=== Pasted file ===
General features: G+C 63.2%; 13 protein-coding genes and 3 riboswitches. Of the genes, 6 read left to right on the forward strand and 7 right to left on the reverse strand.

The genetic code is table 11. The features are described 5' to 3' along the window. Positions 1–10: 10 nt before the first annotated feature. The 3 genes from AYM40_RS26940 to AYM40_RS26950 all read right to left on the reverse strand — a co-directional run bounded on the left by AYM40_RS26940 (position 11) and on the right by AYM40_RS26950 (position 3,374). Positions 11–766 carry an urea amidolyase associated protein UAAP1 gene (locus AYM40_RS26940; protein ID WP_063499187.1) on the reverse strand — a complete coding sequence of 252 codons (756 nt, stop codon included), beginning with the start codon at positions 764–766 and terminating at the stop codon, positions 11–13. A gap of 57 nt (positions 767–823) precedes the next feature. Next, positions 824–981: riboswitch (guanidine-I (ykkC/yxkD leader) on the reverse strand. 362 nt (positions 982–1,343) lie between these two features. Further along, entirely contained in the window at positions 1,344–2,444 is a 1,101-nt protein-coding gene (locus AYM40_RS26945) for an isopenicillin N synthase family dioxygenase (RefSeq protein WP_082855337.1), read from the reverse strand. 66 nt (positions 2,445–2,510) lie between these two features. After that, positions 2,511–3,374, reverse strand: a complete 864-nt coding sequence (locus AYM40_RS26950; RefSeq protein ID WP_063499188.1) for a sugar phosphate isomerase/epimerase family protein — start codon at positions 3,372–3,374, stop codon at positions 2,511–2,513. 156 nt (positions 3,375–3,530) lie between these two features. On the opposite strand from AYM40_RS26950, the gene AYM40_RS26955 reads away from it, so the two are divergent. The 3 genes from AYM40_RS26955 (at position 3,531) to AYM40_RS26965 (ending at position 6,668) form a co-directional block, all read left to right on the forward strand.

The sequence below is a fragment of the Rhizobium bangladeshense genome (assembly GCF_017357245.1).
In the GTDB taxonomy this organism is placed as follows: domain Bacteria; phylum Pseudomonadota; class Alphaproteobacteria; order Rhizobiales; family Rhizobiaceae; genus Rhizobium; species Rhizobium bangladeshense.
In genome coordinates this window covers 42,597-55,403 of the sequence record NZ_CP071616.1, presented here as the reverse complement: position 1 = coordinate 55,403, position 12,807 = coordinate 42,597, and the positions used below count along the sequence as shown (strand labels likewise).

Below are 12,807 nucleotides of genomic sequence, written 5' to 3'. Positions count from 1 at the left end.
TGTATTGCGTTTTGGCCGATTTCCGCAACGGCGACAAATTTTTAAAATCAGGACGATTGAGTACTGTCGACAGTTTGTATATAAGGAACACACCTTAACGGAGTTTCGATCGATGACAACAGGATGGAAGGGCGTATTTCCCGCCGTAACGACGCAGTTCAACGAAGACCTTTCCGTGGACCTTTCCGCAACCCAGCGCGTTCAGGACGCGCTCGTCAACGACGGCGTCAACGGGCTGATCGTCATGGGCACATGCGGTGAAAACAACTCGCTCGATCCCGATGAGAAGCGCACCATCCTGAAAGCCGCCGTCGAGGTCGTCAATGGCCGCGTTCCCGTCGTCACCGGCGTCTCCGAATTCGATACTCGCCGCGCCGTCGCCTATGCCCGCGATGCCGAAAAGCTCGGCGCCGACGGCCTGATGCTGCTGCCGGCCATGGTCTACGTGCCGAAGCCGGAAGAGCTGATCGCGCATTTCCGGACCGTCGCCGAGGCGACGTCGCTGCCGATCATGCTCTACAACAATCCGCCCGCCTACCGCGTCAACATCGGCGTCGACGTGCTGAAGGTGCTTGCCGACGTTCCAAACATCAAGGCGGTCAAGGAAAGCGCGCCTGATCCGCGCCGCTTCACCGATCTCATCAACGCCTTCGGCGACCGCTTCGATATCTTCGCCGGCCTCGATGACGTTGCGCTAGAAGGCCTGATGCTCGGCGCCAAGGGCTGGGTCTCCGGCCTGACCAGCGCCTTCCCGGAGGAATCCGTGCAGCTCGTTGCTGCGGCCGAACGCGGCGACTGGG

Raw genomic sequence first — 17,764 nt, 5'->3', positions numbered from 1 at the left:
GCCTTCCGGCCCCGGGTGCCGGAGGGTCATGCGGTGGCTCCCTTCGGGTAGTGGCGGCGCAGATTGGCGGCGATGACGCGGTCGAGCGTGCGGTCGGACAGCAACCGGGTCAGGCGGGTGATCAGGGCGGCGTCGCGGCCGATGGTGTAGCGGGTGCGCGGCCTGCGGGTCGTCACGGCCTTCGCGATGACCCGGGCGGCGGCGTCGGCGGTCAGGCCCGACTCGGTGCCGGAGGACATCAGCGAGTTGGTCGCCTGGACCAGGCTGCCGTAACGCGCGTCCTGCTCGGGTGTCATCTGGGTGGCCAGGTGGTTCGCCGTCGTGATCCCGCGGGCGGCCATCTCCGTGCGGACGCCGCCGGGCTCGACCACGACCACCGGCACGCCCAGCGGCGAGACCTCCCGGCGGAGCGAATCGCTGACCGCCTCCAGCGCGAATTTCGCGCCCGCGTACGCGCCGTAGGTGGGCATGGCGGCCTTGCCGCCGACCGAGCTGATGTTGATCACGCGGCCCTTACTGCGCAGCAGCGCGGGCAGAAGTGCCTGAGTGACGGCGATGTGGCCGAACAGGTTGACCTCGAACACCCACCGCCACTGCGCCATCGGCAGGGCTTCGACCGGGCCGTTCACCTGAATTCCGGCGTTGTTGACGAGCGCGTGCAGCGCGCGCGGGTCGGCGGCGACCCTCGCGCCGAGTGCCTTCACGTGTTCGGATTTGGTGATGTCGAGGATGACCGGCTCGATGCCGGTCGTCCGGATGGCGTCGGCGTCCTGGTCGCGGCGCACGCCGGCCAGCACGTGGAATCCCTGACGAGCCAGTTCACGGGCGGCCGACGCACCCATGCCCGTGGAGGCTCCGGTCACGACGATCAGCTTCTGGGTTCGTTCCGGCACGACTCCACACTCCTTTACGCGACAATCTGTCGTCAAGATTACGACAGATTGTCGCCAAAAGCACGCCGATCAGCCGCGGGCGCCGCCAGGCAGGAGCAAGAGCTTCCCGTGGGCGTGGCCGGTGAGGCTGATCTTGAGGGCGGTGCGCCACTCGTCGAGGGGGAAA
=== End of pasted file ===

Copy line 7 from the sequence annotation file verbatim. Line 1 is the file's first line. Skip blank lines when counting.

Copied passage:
TGTATTGCGTTTTGGCCGATTTCCGCAACGGCGACAAATTTTTAAAATCAGGACGATTGAGTACTGTCGACAGTTTGTATATAAGGAACACACCTTAACGGAGTTTCGATCGATGACAACAGGATGGAAGGGCGTATTTCCCGCCGTAACGACGCAGTTCAACGAAGACCTTTCCGTGGACCTTTCCGCAACCCAGCGCGTTCAGGACGCGCTCGTCAACGACGGCGTCAACGGGCTGATCGTCATGGGCACATGCGGTGAAAACAACTCGCTCGATCCCGATGAGAAGCGCACCATCCTGAAAGCCGCCGTCGAGGTCGTCAATGGCCGCGTTCCCGTCGTCACCGGCGTCTCCGAATTCGATACTCGCCGCGCCGTCGCCTATGCCCGCGATGCCGAAAAGCTCGGCGCCGACGGCCTGATGCTGCTGCCGGCCATGGTCTACGTGCCGAAGCCGGAAGAGCTGATCGCGCATTTCCGGACCGTCGCCGAGGCGACGTCGCTGCCGATCATGCTCTACAACAATCCGCCCGCCTACCGCGTCAACATCGGCGTCGACGTGCTGAAGGTGCTTGCCGACGTTCCAAACATCAAGGCGGTCAAGGAAAGCGCGCCTGATCCGCGCCGCTTCACCGATCTCATCAACGCCTTCGGCGACCGCTTCGATATCTTCGCCGGCCTCGATGACGTTGCGCTAGAAGGCCTGATGCTCGGCGCCAAGGGCTGGGTCTCCGGCCTGACCAGCGCCTTCCCGGAGGAATCCGTGCAGCTCGTTGCTGCGGCCGAACGCGGCGACTGGG